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A few weeks ago, I was observing a recorded hypnotherapy session of a client who presented to a colleague with self-doubt and regret for what she had been defining as her complicity in a traumatic event.

The therapist had moved the client forward to the point at which the client realized that her intentions were innocent going into the event. She saw that her experience now informed her of what to avoid going forward, but that she couldn't then have understood to avoid what she didn't yet know.

Her shoulders relaxed as she exhaled and said, "I did the best I could."

While her language was no longer self-recriminating, it also wasn't congratulatory. HER best was not great. More like ok, more acceptable than not, tepid.

I may have left it at that, and hoped for more in the future.

But the therapist replied, "AND you were also doing the worst you could."

Mind blown. That retort allowed the client to see what had, until that moment, been invisible to her: That there WAS a worse that could be done, and that she wasn't doing it.

(Here you are, way above all that possible bad stuff that you not only weren't doing, but didn't even occur to you to do.)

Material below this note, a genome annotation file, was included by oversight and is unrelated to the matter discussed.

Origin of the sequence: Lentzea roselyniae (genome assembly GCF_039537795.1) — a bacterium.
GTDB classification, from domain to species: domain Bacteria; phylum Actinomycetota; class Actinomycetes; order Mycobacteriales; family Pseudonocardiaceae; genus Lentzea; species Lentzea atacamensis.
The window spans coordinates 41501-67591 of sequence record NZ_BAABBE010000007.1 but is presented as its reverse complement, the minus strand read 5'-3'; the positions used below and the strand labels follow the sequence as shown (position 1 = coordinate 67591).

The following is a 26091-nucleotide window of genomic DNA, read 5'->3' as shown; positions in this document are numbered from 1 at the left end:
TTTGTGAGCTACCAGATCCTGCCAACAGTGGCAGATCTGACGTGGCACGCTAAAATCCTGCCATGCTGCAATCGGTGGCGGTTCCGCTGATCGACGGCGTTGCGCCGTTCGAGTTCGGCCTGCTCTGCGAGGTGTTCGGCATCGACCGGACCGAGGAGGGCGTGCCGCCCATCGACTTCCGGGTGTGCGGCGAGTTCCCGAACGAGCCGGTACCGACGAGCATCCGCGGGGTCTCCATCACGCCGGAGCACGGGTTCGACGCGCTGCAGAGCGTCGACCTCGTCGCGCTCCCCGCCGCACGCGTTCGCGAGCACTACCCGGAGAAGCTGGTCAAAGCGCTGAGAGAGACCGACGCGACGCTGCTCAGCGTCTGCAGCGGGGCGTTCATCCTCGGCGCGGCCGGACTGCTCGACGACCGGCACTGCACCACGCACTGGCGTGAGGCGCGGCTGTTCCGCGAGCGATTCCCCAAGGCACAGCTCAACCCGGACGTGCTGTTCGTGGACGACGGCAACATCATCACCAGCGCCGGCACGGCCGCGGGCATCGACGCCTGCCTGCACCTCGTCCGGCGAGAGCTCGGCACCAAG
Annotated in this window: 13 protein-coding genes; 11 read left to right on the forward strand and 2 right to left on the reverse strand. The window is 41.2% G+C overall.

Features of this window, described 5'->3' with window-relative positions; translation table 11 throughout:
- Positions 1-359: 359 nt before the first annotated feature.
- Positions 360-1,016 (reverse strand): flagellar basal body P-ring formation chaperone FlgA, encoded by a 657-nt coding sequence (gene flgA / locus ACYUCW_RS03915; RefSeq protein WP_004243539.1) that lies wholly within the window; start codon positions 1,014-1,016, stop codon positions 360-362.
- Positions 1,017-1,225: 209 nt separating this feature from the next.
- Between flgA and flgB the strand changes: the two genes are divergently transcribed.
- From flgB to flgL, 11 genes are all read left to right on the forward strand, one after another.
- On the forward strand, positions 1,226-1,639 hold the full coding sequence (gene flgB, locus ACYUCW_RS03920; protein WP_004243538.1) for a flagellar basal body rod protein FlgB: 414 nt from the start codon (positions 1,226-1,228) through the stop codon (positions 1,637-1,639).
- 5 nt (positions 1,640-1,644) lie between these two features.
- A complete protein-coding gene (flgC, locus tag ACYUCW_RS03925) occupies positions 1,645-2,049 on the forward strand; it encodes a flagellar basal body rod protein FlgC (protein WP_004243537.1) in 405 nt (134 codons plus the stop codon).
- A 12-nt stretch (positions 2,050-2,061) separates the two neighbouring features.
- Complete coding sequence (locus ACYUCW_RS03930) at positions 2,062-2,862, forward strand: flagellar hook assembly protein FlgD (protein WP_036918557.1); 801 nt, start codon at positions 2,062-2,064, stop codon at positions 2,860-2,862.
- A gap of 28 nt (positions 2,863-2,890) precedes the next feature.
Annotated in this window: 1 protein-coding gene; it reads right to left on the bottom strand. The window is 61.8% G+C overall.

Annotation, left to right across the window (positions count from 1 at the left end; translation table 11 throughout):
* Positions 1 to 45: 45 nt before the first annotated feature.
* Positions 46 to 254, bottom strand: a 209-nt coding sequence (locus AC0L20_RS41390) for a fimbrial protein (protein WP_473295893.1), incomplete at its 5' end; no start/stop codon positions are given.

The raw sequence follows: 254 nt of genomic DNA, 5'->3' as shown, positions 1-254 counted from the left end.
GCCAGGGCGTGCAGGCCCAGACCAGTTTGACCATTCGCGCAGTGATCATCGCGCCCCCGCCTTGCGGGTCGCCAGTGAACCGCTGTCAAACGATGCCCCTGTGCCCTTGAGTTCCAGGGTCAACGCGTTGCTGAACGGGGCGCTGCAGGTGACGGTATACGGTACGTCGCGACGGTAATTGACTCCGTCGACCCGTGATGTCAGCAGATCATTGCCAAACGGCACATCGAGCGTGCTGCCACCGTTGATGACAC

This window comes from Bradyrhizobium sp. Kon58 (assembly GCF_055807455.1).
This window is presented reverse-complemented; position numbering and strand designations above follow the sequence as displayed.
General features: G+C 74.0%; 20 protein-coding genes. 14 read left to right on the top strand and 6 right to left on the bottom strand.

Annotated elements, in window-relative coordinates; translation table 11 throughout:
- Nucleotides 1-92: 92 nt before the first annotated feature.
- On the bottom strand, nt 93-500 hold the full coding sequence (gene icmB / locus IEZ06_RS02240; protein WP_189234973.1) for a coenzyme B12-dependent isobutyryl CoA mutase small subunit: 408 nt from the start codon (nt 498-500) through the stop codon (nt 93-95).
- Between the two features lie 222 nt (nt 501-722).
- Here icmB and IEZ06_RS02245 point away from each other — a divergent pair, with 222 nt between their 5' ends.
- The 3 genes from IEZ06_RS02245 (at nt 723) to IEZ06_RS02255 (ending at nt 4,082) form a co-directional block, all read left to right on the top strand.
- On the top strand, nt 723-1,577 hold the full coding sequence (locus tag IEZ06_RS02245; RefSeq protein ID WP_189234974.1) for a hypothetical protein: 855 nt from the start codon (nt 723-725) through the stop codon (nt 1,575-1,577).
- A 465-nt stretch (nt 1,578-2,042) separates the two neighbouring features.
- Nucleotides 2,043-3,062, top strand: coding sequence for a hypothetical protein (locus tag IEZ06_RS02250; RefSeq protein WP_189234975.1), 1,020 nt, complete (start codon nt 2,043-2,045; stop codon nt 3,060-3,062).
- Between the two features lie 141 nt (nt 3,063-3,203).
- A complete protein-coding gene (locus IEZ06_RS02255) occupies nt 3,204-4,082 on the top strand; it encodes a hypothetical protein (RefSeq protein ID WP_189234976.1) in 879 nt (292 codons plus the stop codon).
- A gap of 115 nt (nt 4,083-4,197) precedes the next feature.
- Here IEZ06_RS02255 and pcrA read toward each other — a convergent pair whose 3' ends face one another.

I'm a "good" girl. Pleaser. A yogi, do no harm type. If I'm honest with myself, I see that, in an effort to lift clients, I often try to reframe their experience by using language that I'd traditionally think of as appreciative. (Essentially, "Look how great you're doing!" Rah, rah!)

Using a sentence embedded with "Doing the worst you could", would be far outside my normal inclination. But we can see where its power resides. Mind tries to process "worst" and discovers that "worst" is actually pointing to a better "best."

Unconscious mind is forced to work this out. It isn't simple, but because it creates a dilemma, it becomes even more powerful in terms of allocating attention and resources.

And isn't that the very nature of powerful influence?

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